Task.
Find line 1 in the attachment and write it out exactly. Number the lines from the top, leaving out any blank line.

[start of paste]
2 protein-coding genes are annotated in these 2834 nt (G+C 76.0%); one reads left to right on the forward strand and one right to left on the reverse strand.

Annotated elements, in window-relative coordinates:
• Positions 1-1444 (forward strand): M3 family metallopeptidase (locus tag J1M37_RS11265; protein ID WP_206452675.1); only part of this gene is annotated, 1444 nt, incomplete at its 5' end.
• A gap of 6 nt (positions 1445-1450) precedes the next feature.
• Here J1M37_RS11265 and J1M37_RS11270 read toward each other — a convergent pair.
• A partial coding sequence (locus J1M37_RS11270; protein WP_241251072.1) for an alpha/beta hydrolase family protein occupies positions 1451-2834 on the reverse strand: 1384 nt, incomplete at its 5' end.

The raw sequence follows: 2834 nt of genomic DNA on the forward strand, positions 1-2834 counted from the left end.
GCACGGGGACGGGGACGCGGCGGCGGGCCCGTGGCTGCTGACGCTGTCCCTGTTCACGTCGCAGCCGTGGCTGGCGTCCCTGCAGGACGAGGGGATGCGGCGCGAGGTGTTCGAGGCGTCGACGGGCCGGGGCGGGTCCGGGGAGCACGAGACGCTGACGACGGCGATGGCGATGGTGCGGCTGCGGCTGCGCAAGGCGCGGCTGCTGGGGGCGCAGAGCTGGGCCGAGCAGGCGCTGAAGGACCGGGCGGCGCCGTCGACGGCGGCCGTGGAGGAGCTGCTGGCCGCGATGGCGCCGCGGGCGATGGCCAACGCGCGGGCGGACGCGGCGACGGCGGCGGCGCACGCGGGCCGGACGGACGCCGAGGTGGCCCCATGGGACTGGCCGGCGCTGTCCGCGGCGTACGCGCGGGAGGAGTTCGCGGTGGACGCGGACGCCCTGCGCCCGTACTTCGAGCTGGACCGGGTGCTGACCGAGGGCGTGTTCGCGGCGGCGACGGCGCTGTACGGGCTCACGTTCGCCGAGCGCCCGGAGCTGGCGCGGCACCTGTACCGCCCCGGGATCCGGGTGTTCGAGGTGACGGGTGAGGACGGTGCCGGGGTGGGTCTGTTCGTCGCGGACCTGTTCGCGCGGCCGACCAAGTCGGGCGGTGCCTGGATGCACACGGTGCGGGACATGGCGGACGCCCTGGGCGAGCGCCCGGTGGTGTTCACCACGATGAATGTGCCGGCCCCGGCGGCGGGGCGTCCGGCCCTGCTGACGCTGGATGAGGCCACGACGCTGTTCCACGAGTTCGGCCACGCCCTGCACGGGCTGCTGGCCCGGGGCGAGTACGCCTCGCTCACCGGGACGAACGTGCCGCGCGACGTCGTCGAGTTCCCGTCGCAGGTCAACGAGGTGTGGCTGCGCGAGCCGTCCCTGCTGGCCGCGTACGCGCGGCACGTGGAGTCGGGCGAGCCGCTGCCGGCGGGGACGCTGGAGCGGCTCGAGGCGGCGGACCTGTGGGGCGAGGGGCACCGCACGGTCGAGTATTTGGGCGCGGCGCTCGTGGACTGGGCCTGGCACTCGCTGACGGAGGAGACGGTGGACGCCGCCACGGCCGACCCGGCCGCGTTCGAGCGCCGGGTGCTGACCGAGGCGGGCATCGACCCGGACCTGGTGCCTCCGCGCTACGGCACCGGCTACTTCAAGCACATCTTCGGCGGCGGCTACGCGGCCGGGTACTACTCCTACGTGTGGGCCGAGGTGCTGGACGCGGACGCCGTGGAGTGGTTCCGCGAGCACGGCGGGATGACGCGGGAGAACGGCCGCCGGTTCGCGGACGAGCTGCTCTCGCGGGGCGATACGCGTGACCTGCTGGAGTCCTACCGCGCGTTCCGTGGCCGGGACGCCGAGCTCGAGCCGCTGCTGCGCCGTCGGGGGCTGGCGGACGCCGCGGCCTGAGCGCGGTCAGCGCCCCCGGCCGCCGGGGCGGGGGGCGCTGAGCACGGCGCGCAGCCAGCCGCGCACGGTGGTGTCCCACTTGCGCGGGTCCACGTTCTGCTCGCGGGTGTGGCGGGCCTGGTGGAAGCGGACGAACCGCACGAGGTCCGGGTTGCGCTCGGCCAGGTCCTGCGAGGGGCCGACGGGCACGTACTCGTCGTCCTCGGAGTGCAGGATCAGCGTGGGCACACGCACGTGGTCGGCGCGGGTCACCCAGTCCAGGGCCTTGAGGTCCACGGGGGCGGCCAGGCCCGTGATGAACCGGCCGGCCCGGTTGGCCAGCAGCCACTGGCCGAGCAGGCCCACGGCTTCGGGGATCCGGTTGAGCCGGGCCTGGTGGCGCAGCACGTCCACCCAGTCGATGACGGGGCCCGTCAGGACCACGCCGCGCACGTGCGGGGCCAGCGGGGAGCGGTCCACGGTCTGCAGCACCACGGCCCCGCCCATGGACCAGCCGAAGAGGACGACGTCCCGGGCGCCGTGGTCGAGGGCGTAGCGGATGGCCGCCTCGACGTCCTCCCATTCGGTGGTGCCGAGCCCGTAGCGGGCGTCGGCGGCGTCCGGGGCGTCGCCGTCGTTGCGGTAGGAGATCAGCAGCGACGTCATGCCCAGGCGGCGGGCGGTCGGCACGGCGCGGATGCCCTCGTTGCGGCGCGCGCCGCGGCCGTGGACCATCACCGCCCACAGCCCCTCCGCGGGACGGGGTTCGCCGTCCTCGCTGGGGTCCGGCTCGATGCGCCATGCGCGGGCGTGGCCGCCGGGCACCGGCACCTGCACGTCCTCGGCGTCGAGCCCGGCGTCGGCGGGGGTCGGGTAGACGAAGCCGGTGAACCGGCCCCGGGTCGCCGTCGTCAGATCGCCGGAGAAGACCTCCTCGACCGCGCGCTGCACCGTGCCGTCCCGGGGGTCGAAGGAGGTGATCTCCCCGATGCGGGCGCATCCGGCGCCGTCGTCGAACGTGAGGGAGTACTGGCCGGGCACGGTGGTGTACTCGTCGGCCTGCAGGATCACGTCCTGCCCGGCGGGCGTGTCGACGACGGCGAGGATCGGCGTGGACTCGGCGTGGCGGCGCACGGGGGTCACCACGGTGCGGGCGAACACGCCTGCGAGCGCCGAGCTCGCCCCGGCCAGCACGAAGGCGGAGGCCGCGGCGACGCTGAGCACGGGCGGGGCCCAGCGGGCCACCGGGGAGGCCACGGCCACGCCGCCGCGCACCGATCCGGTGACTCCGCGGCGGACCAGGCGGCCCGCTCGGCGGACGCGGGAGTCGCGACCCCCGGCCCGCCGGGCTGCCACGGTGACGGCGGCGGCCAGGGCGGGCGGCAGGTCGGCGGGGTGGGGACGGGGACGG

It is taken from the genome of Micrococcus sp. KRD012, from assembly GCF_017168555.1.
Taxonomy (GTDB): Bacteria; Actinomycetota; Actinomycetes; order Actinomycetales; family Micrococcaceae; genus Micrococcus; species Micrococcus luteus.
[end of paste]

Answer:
2 protein-coding genes are annotated in these 2834 nt (G+C 76.0%); one reads left to right on the forward strand and one right to left on the reverse strand.